A lawmaker's questions about a Virginia school-attendance law were quickly squelched in the General Assembly Thursday: Del. Thomas Rust's resolution suggesting a study of the law that allows families to opt out of public education for religious reasons was killed in a House subcommittee by a 3 to 1 vote.

Virginia's law goes further to protect religious freedom than any other in the country, by allowing families the option to educate their children without any oversight. Most families in the commonwealth who choose to educate their children at home do so under the state's home-school statute, which requires parents to document educational progress. But those who file for a religious exemption from the compulsory-school-attendance law are exempt from state oversight, as well.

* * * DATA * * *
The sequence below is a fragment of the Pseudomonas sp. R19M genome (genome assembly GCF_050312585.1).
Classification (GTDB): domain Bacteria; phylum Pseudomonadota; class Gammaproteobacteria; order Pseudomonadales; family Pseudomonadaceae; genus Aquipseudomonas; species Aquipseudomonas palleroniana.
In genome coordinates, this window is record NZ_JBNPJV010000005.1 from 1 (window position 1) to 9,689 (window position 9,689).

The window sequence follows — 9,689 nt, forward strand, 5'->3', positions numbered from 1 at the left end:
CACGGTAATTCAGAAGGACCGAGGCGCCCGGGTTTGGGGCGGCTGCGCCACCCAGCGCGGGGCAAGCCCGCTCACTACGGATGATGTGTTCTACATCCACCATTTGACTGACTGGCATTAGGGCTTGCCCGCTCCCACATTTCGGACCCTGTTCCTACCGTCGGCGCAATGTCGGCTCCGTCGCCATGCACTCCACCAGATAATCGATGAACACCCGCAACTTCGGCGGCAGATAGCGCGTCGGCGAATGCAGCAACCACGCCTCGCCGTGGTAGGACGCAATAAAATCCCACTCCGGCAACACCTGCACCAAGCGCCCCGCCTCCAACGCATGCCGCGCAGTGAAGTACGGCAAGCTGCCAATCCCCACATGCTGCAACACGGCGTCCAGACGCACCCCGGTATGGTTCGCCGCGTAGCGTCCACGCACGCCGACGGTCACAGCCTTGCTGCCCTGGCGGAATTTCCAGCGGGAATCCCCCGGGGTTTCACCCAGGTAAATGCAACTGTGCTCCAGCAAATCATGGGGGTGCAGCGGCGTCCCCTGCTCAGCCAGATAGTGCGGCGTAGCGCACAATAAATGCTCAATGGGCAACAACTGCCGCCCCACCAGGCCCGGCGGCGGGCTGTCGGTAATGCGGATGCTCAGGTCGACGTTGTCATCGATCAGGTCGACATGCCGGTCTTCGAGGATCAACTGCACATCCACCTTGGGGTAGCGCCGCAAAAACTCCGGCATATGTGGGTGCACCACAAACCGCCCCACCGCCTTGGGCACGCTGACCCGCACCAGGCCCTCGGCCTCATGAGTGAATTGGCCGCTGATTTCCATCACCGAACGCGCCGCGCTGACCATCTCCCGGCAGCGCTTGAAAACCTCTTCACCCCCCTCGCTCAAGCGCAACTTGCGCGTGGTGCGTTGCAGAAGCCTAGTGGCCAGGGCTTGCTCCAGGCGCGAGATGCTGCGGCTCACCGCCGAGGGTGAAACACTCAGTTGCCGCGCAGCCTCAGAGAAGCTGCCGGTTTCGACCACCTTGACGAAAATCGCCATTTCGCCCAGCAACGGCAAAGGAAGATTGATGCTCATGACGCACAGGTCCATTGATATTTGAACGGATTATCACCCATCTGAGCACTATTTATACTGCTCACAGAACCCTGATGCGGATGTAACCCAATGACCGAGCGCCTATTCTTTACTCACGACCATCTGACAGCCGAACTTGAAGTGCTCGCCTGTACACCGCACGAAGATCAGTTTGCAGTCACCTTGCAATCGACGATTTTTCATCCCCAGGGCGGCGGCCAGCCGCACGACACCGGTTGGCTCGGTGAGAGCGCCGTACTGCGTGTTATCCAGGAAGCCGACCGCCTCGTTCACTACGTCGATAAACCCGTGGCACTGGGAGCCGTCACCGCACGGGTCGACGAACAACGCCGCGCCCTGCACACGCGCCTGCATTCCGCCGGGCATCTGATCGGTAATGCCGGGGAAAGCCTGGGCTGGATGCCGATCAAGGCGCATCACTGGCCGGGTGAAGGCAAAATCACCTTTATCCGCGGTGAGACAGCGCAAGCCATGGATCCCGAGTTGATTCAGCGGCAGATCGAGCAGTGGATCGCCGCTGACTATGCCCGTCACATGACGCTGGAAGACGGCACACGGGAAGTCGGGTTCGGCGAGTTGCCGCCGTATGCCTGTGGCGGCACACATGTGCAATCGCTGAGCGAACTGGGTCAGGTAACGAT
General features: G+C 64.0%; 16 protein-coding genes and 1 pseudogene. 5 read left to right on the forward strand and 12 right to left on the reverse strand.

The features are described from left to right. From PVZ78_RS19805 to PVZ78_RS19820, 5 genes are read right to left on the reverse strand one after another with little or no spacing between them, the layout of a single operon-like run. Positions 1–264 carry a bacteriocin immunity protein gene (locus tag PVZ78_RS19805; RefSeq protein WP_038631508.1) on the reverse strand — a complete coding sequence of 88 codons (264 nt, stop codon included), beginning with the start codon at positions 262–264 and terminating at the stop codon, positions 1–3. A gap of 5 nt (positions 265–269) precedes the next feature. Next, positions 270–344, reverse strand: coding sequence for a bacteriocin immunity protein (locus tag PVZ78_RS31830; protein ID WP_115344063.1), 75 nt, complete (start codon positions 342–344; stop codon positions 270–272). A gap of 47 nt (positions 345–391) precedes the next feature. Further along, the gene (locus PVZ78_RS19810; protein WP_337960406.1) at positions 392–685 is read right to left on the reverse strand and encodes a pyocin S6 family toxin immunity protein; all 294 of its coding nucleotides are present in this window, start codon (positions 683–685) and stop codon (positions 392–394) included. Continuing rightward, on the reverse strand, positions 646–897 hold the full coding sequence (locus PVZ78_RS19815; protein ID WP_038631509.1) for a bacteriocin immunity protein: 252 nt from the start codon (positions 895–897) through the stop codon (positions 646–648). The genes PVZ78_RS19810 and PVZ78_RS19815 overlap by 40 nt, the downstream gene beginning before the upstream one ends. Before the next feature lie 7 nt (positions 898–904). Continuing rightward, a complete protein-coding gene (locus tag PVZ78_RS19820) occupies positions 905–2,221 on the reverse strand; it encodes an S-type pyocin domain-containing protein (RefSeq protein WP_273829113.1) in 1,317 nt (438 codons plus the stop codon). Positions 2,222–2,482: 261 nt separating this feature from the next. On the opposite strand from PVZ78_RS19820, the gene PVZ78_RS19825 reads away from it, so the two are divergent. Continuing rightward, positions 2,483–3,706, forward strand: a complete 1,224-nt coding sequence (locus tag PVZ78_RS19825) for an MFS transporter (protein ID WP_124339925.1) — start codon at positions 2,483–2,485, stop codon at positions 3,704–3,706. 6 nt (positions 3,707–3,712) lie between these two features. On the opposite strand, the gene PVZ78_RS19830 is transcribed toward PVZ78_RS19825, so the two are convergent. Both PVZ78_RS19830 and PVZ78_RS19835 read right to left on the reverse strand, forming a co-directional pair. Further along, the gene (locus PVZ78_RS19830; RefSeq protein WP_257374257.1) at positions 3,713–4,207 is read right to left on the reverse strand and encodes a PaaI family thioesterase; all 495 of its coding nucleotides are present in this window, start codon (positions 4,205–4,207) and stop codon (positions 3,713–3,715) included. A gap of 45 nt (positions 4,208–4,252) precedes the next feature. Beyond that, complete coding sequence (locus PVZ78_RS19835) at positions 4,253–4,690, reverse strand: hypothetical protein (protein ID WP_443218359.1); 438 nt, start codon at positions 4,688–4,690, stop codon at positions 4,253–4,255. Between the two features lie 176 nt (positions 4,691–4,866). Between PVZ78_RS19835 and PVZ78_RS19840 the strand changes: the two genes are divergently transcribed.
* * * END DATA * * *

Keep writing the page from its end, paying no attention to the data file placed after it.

Rust (R-Fairfax) sponsored the resolution out of concern from constituents that the wording of the law might allow some children to go without an adequate education — or any lessons at all.

Advocates of the law argue that it's an essential liberty for families.